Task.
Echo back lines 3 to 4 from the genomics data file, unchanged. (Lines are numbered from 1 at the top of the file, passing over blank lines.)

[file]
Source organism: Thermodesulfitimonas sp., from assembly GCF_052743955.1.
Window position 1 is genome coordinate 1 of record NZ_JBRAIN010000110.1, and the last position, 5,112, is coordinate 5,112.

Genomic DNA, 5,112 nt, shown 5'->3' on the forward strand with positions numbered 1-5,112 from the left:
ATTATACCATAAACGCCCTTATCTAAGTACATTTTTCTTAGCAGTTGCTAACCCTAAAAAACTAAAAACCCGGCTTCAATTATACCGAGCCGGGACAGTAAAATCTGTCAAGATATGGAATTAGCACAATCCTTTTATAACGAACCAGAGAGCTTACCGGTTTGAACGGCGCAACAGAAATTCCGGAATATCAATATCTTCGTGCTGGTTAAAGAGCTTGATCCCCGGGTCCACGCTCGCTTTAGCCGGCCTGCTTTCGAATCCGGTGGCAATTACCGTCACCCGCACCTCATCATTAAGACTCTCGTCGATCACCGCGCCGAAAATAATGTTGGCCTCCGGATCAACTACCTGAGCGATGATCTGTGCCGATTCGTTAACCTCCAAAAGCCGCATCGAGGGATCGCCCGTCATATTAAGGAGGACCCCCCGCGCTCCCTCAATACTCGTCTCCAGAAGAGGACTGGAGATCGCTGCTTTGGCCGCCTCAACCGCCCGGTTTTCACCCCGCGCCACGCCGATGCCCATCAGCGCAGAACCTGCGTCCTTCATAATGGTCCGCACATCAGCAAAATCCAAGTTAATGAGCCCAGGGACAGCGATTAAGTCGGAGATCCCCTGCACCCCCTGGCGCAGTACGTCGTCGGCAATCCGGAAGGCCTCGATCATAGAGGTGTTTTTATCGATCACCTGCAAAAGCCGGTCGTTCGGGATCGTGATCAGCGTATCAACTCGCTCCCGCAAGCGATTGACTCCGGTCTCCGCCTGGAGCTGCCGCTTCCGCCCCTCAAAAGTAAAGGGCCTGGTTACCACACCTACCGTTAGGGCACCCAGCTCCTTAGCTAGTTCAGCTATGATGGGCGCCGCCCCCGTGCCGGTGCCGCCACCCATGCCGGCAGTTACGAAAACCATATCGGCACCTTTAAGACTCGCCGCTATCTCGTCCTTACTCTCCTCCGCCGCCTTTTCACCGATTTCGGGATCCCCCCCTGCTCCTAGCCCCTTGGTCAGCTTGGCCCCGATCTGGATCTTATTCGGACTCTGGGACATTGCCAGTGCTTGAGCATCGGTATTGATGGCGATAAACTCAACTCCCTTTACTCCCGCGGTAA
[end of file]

Genomic DNA, 5,112 nt, shown 5'->3' on the forward strand with positions numbered 1-5,112 from the left:
ATTATACCATAAACGCCCTTATCTAAGTACATTTTTCTTAGCAGTTGCTAACCCTAAAAAACTAAAAACCCGGCTTCAATTATACCGAGCCGGGACAGTAAAATCTGTCAAGATATGGAATTAGCACAATCCTTTTATAACGAACCAGAGAGCTTACCGGTTTGAACGGCGCAACAGAAATTCCGGAATATCAATATCTTCGTGCTGGTTAAAGAGCTTGATCCCCGGGTCCACGCTCGCTTTAGCCGGCCTGCTTTCGAATCCGGTGGCAATTACCGTCACCCGCACCTCATCATTAAGACTCTCGTCGATCACCGCGCCGAAAATAATGTTGGCCTCCGGATCAACTACCTGAGCGATGATCTGTGCCGATTCGTTAACCTCCAAAAGCCGCATCGAGGGATCGCCCGTCATATTAAGGAGGACCCCCCGCGCTCCCTCAATACTCGTCTCCAGAAGAGGACTGGAGATCGCTGCTTTGGCCGCCTCAACCGCCCGGTTTTCACCCCGCGCCACGCCGATGCCCATCAGCGCAGAACCTGCGTCCTTCATAATGGTCCGCACATCAGCAAAATCCAAGTTAATGAGCCCAGGGACAGCGATTAAGTCGGAGATCCCCTGCACCCCCTGGCGCAGTACGTCGTCGGCAATCCGGAAGGCCTCGATCATAGAGGTGTTTTTATCGATCACCTGCAAAAGCCGGTCGTTCGGGATCGTGATCAGCGTATCAACTCGCTCCCGCAAGCGATTGACTCCGGTCTCCGCCTGGAGCTGCCGCTTCCGCCCCTCAAAAGTAAAGGGCCTGGTTACCACACCTACCGTTAGGGCACCCAGCTCCTTAGCTAGTTCAGCTATGATGGGCGCCGCCCCCGTGCCGGTGCCGCCACCCATGCCGGCAGTTACGAAAACCATATCGGCACCTTTAAGACTCGCCGCTATCTCGTCCTTACTCTCCTCCGCCGCCTTTTCACCGATTTCGGGATCCCCCCCTGCTCCTAGCCCCTTGGTCAGCTTGGCCCCGATCTGGATCTTATTCGGACTCTGGGACATTGCCAGTGCTTGAGCATCGGTATTGATGGCGATAAACTCAACTCCCTTTACTCCCGCGGTAA